Sunday, January 28, 2007

Stop. Rest With Amma

The other evening, on the way from Trichy to Chennai, our caravan stopped along the side of the road for dinner. Amma was still far behind us. It would be about two hours before Amma would arrive.

The sun was setting. We were in the middle of nowhere. A small village lay about ½ km down the road. Otherwise there were open felds all around. A small pen of ducks was there. Villagers were walking their cows home from pasture. We were our own herd of people – scattering out among the grounds in groups. Some were, walking about, meditating, chatting, or helping to gather wood to cook chai. I found myself joining a group that was singing bhajans accompanied by a small portable harmonium. It was so blissful to be singing and playing harmonium. We probably sang for about an hour. A few local villagers had gathered around – some even joined in.

Amma finally arrived. She sat in her chair, her face beaming at all of us who were sitting in front of her. These impromptu rest stops with Amma are the best part of traveling with her. It makes the long bus rides, the sleepless nights, the dusty air, all worthwhile.

We all passed our tiffins to be filled with dinner, which were then passed to Amma who passed them back to us. We’re supposed to have our names written on the sides of the plates so that they can easily be identified. But with all people, getting the plates to the proper owner can be quite a task. In no time, there was a sea of plates being held high above heads – names being called out – making an endless circle from hand to hand - trying to find their way home. As more and more plates started circling, and more and more names being called out, Amma joked that we sounded like little chirping birds – and suggested that we should just eat from whatever plate we now had and give back to that person later. Amma even made sure that all the local villagers received a plate.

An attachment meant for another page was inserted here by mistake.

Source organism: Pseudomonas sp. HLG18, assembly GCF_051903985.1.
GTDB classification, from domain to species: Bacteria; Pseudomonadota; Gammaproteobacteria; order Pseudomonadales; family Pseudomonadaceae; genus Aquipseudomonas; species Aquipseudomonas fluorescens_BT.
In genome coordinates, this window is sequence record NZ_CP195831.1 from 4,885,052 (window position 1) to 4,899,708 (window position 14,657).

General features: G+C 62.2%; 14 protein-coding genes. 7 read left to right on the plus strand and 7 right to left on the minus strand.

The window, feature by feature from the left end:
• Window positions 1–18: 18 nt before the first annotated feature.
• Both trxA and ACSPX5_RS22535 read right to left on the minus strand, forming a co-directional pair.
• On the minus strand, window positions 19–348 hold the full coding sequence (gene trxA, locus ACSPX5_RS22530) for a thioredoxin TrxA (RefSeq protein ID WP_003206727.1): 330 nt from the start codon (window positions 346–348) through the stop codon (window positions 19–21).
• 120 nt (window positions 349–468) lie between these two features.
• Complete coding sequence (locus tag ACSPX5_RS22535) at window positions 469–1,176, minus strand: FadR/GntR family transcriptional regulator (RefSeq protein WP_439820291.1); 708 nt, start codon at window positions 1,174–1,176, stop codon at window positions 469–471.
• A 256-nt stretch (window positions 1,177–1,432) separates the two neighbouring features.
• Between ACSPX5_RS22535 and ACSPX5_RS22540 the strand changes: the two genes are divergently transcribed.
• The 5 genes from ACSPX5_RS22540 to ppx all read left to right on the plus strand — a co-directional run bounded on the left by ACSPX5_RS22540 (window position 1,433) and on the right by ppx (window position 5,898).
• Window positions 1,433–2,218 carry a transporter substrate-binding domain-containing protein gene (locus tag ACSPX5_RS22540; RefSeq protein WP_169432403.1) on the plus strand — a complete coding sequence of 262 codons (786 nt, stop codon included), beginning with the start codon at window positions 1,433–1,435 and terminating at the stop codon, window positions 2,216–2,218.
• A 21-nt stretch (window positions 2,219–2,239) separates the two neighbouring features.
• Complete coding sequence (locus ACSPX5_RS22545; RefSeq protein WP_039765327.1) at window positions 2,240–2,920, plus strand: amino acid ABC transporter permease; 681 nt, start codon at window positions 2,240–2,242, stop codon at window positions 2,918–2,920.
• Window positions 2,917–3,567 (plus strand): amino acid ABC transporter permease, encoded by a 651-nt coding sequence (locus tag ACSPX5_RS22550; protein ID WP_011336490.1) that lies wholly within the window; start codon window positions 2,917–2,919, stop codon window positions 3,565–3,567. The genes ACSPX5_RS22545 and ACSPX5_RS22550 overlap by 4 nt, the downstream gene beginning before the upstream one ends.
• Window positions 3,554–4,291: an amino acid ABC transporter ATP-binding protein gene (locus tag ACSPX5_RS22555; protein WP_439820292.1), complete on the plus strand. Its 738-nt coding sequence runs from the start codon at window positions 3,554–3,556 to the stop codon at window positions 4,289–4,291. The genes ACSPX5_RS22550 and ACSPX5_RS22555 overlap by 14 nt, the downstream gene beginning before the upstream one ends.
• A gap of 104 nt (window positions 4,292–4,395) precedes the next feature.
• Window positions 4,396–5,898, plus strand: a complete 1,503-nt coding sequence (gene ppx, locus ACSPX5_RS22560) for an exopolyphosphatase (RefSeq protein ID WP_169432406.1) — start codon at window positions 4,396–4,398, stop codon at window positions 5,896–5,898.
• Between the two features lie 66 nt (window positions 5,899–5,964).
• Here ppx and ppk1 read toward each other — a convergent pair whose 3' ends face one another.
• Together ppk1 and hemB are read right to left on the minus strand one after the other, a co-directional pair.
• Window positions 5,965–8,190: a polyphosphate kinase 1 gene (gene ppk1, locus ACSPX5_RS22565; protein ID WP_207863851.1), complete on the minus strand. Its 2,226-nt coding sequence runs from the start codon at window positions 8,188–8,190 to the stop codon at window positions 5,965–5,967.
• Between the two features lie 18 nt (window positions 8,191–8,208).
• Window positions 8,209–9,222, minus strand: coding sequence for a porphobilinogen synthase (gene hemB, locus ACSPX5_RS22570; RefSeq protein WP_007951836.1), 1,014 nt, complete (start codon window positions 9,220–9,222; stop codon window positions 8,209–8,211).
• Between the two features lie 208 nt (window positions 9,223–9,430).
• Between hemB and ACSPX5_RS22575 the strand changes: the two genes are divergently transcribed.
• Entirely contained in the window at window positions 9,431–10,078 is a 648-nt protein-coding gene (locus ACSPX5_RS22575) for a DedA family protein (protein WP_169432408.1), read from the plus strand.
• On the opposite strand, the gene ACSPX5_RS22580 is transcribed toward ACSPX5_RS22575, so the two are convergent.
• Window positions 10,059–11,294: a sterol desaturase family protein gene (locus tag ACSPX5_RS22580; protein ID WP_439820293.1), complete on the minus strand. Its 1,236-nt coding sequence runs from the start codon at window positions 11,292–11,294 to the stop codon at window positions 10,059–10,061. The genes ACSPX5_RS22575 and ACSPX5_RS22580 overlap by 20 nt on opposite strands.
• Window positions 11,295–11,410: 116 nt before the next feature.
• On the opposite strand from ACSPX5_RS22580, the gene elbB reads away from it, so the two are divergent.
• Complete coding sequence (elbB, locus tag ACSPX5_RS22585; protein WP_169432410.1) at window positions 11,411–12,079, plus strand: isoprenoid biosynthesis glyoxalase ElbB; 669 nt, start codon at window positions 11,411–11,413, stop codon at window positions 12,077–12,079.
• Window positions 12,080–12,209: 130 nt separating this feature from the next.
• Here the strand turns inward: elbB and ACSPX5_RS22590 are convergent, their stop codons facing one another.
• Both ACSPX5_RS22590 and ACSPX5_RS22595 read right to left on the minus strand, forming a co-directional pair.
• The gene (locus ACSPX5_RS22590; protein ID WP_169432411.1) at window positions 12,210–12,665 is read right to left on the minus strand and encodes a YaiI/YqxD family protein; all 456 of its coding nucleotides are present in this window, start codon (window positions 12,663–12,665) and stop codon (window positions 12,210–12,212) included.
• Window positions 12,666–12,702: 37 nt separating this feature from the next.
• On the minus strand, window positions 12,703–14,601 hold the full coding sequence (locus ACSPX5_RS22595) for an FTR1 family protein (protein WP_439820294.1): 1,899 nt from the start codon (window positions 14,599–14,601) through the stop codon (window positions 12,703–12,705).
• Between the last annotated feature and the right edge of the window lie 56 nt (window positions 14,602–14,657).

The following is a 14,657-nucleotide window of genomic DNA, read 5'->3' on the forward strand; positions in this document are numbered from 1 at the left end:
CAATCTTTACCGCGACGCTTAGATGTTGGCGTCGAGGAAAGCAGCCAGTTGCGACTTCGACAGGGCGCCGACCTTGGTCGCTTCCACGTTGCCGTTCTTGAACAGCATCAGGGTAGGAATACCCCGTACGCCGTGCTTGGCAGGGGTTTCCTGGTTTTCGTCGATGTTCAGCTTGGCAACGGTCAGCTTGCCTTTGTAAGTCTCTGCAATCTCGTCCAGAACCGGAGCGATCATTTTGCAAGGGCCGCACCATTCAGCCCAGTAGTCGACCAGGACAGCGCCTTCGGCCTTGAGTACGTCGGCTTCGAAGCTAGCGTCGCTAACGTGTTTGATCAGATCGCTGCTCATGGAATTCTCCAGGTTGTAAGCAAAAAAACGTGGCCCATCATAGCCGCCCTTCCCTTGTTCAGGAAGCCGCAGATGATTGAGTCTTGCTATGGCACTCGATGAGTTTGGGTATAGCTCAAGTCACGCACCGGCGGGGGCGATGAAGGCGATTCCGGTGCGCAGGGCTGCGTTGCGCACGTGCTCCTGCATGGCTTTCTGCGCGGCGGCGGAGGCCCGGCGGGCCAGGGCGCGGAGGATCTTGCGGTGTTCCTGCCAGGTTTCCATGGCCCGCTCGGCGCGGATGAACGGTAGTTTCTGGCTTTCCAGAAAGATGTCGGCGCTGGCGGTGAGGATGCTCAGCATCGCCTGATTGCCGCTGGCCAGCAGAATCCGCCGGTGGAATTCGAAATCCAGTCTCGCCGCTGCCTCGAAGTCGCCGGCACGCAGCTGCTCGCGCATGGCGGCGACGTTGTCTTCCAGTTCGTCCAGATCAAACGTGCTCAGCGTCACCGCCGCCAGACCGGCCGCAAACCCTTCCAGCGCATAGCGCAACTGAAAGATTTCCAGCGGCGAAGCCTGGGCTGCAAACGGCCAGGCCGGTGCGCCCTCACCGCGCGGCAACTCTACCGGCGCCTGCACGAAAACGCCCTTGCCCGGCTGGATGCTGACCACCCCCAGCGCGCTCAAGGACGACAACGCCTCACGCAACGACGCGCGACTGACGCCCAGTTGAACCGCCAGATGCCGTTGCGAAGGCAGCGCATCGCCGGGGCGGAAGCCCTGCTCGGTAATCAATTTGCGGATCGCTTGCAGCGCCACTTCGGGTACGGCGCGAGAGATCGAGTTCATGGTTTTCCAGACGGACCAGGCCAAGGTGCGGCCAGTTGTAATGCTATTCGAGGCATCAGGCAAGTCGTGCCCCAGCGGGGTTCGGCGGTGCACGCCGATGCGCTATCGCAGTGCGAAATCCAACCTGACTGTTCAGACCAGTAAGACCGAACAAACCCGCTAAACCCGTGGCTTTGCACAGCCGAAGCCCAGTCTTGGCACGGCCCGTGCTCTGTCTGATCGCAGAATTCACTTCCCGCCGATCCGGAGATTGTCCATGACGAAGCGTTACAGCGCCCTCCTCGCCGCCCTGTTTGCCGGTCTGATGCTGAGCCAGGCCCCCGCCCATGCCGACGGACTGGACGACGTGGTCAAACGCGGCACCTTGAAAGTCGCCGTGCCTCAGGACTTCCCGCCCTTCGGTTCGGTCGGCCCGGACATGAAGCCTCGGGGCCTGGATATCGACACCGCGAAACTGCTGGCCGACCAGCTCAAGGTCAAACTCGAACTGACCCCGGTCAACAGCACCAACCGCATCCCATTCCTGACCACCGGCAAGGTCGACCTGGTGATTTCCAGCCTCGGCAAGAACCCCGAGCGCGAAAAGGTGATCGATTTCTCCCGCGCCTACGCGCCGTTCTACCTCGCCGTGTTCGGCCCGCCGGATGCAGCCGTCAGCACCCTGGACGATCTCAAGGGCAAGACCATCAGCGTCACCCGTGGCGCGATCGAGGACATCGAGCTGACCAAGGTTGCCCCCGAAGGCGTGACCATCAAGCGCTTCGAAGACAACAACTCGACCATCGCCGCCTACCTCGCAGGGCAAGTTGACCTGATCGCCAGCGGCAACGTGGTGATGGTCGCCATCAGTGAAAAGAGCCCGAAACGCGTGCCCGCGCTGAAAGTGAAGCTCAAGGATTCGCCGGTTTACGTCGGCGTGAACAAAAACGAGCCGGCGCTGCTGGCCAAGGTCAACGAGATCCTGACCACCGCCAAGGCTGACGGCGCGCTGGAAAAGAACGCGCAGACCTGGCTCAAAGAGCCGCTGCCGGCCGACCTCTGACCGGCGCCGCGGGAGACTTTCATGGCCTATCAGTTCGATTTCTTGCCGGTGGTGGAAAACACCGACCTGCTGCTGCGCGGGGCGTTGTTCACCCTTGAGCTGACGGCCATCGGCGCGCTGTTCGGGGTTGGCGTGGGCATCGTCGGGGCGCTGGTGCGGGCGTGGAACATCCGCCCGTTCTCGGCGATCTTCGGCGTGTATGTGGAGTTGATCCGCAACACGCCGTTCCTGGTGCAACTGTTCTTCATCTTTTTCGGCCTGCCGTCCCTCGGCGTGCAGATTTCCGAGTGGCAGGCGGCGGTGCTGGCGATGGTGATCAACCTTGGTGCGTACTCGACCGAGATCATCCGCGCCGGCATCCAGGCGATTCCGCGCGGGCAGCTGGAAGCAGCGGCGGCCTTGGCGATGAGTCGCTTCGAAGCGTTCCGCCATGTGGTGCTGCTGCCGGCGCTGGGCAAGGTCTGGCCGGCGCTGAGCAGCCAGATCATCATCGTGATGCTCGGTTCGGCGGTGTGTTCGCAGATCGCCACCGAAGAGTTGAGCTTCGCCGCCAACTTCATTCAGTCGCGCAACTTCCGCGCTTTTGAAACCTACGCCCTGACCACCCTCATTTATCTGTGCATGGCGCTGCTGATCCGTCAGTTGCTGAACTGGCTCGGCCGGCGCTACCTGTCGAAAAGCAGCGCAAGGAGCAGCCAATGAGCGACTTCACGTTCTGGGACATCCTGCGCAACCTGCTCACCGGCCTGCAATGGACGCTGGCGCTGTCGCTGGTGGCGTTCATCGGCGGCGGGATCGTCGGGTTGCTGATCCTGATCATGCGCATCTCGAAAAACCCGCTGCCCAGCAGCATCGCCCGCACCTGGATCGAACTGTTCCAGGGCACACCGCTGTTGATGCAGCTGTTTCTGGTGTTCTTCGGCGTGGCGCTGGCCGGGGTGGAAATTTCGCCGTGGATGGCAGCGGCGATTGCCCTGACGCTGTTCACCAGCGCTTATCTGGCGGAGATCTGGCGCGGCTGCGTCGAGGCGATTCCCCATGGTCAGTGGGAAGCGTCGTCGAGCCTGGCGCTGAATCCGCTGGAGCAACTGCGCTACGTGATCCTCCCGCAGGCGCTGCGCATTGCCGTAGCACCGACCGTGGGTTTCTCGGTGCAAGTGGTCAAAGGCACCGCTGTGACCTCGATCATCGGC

After singing a new bhajan”Om Shakti Om Shakti” with us, Amma headed to her camper. On the way, she called out for Prasad – she would give a quick standing darshan to the villagers who were there – a hug, a soft whisper in their ear, and a packet of vibhuti and a piece of candy.

Amma left, and we boarded our buses. A few of us felt inspired to give some of the villagers photos of Amma. As they stood there waving us off – holding their Prasad in one hand, photo in the other, we smiled at each other. Perhaps Amma will stop here again next year. Perhaps they will feel the pull of Amma’s love and find their way to Amritapuri or a nearby stop during next year’s South Indian Tour?

Hopefully, Amma will stop again with us on the way from Chennai to Nagapattinam.

Sri Pati – USA
Trichy to Chennai 28 January 2007

1 comment:

amritha kripa said...